Take your time and wait for the mixture to soak into the fabric after scrubbing it, at least 10 to 15 minutes. From there, rinse the awning off until you remove all of the soap. Allow the awning to completely dry before rolling it back up.

If you can schedule your cleanings during the warmer months, this will help speed up the drying process and reduce the chances of mildew.

If you’re looking for a video guide on how to clean your RV awning, this great one breaks down everything you need to know!

A Final Consideration – the Automatic Awning

Automatic awnings are a great feature if you can afford them. Instead of manually rolling and unrolling your patio or door/window awnings, you can deploy them and roll them up with the click of a button.

This makes them super easy to use and eliminates the headache of manually rolling them up yourself. But this convenience comes with a much higher price tag, and the installation often requires an expert.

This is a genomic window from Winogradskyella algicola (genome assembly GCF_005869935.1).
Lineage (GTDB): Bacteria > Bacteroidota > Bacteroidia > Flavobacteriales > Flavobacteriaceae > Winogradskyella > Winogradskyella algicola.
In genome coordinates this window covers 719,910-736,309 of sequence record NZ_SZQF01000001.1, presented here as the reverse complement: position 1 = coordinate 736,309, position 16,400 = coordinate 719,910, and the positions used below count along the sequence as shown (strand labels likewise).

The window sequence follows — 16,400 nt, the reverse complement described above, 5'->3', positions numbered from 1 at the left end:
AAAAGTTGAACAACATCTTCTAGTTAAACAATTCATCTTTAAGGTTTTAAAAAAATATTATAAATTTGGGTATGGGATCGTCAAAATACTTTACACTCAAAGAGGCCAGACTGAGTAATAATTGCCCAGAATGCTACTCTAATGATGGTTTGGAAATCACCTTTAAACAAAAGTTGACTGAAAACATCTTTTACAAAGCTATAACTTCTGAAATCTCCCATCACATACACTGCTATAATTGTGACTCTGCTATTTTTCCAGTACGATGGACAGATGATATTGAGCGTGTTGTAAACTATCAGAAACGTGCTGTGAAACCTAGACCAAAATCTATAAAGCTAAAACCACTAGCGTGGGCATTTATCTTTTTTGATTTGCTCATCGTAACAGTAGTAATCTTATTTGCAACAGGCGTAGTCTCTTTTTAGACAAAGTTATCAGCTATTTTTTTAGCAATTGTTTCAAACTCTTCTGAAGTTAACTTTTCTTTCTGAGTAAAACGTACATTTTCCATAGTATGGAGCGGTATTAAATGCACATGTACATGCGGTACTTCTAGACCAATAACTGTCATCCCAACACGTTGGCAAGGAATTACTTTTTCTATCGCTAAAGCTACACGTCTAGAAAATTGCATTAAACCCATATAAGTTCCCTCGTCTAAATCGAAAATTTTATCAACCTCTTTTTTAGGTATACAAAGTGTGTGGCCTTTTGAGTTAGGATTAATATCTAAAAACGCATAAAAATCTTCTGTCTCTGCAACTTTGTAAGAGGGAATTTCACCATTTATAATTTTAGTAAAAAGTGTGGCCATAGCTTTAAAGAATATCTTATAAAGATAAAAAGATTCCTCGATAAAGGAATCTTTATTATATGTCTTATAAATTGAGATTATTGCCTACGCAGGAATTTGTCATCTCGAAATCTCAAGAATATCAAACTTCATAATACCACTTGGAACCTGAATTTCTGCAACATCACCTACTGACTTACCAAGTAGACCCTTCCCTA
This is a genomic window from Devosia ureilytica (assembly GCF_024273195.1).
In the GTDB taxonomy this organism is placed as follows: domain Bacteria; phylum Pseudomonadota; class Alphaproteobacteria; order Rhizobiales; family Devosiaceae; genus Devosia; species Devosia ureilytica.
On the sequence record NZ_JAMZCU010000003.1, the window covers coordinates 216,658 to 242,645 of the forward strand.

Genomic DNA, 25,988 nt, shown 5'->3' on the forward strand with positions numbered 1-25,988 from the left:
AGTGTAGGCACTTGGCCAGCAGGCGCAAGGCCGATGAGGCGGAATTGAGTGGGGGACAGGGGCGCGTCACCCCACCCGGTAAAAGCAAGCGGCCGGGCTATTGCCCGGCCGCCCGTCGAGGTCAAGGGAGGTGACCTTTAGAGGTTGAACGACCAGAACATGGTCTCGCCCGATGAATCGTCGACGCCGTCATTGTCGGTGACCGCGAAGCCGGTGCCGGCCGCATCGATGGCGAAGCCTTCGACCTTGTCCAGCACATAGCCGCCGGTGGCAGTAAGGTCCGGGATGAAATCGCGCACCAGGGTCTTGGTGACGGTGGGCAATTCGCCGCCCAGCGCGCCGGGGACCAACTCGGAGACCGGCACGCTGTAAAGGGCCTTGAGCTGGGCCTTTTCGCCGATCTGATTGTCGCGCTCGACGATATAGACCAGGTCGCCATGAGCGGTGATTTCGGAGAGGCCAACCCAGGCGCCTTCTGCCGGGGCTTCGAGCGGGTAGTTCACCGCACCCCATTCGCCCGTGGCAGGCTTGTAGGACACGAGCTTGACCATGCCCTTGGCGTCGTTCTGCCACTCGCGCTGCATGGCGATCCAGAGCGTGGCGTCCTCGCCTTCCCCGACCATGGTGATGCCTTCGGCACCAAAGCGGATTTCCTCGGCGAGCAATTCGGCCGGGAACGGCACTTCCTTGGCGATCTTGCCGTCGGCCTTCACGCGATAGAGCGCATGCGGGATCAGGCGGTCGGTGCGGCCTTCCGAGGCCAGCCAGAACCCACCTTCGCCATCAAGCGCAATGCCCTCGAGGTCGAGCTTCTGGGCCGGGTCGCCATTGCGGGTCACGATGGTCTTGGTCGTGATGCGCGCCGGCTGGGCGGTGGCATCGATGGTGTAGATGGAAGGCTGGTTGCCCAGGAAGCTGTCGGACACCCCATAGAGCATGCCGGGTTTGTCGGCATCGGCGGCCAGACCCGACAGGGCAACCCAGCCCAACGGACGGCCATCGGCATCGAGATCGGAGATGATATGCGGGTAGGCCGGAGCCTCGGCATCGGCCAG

Finally, if your automatic awning breaks, it’s a far more expensive repair than simply replacing the fabric.

A Little More Shade

Picking out the perfect RV awning isn’t as complicated as many people make it out to be. If you’re looking for an awning in hot environments, go with an acrylic fabric. Otherwise, go with vinyl.

From there, find a reputable manufacturer and select a pattern that you like. The top companies offer top-notch warranties, and as long as you properly take care of your awning and don’t expose it to extreme weather, it can easily last a lifetime.

What are you waiting for? Get a little extra shade and protection with an RV awning today!